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Article adapted from “United in Ministry” by the Charis Fellowship
“If someone could be born into the Charis Fellowship, I was,” says Mike Yoder.
He grew up in northern Indiana, where both his parents attended a Charis Fellowship church and taught as professors at Grace College in Winona Lake. At the time, the Warsaw/Winona Lake area was the unofficial mecca of the Charis Fellowship, and Encompass (known then as Grace Brethren International Missions) was headquartered there. Mike grew up surrounded by the Charis Fellowship, and says, “By the time I was 16 I was quite interested in the idea of cross-cultural missions.”
Though Mike’s family moved to Iowa during his final years of high school, he moved back to Winona Lake to attend Grace College where he double majored in sociology and communications. After his sophomore year, he went to Europe for the summer where he spent the first half on a mission trip and the second half studying language in France. He said, “That was kind of my baptism into cross-cultural missions in Europe. It confirmed that I was interested in that ministry, and that there were real spiritual needs and practical opportunities in Europe.”
During his junior year at Grace, Mike met his future wife, Letitia. She also went on to spend a summer in Europe, the first half on a similar mission trip and the second half in England to study Shakespeare. Mike said, “Both of these trips confirmed for us our desire and willingness to live and serve in Europe.”
After getting married in June 1994, the couple was ready and willing to start their newlywed life abroad, so Mike began meeting with one of his former missions leaders, Kip Cone. The two men prayed about moving their families overseas to do cross-cultural work together. Shortly after, the Yoders and Cones were invited to join Encompass’s team in Germany and moved to Berlin in 1997.
“The Germans couldn’t understand why we believed in Christianity,” Mike said. It hadn’t even been a decade since the Cold War, communist reign, and the demolition of the Berlin Wall, so Germans were skeptical and somewhat opposed to organized religion. Mike added, “As a young, (hopefully) engaging couple with decent education, we were an enigma to them.”
The Yoders helped Encompass’s church-planting efforts and also looked for creative ways to meet people and spiritually engage with them. One way they did this was by meeting with dozens of conversation partners interested in learning English. “We could practice our language skills while talking about spiritual things,” Mike said. “We were able to put words to the intrigue they had about our interest in God, the Bible, and Jesus.” They also held a German-American club to build relationships, an evangelical Bible study on a college campus, and intentionally engaged with their classmates as they took college classes. “We tried any and every way we could to get together with people and discuss our spiritual beliefs. And we saw handfuls of people come to know Christ.”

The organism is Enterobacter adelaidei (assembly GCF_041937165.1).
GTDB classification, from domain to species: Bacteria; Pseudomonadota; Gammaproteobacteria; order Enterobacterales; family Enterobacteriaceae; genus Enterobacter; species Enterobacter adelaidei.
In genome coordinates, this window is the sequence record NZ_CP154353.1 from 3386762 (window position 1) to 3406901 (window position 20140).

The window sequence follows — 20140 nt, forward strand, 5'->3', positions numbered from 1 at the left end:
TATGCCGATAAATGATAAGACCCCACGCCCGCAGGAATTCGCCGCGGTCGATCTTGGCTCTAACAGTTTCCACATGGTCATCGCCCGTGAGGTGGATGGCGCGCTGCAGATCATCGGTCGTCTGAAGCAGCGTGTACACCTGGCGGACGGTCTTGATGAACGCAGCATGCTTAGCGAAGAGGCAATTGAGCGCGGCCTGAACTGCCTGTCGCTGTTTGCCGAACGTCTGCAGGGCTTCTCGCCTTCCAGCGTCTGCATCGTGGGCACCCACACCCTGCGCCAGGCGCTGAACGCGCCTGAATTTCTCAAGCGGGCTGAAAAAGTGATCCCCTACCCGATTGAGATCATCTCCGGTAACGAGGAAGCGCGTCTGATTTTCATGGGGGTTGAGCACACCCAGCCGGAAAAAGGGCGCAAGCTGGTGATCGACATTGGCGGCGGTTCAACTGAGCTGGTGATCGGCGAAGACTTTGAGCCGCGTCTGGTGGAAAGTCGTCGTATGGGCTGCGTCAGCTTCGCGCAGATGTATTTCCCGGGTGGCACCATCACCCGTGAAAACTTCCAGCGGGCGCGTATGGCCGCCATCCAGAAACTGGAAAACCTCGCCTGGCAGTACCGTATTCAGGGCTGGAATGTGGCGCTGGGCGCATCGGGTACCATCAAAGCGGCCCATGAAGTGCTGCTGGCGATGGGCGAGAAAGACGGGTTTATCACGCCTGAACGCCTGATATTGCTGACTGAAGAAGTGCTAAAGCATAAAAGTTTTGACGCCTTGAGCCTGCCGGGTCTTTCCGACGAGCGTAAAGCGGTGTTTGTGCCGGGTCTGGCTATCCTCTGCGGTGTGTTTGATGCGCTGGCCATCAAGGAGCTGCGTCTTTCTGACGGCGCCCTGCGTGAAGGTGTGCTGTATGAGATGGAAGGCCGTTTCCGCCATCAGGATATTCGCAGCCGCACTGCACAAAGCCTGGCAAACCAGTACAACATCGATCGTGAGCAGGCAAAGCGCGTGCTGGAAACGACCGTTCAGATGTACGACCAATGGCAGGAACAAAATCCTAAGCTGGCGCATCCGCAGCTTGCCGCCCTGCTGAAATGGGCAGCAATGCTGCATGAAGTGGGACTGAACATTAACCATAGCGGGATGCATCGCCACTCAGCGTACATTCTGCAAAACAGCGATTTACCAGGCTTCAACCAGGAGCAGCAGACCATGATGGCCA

After living in Germany for ten years and expanding their family to include four young children, the Yoders moved to Chicago so Mike could begin his doctoral studies at Trinity Evangelical Divinity School. While in seminary, he also worked full-time for Encompass where he trained others in international leadership.
The Yoders had planned to return to Europe after four years, but when that wasn’t working out as expected, God opened the door for Mike to serve as lead pastor at Grace Polaris Church in Westerville, Ohio. While the Yoders had more of a heart for international missions, Mike and Letitia stepped out in faith and moved their family to Central Ohio in 2011. Mike said, “We learned a lot through that experience and were so well-received and loved by the church who became our spiritual family.”
After faithfully serving as Grace Polaris’s pastor for over a decade, Mike returned to the missions world in 2023 when he started serving as Encompass’s Executive Director. Thanks to the former leadership of Tom Julien and Dave Guiles, Encompass has helped infuse Charis churches with a heart for missions, and now Mike hopes to continue their legacy. He said, “Our movement is at its best when we rally together to take the Gospel to the nations. It shows us how unimportant our differences are when we focus on the importance of sharing the Gospel.”
As Mike leads Encompass through the coming years, he is praying for refreshed vision and renewed engagement with Charis churches. He is also praying for a new wave of cross-cultural workers willing to go to hard places. “When churches send their people, then their dollars, interests, communications, and prayers follow.”
We can support Mike by praying in the following ways:
Mike said, “What motivated me to take this role, and what excites me about going forward, is my deep love for the Charis Fellowship.” He recognizes that our movement isn’t perfect, but he says, “We have strong commitments to biblical truth, relationship, and missions—and I believe that God has a very strategic role for us to play.”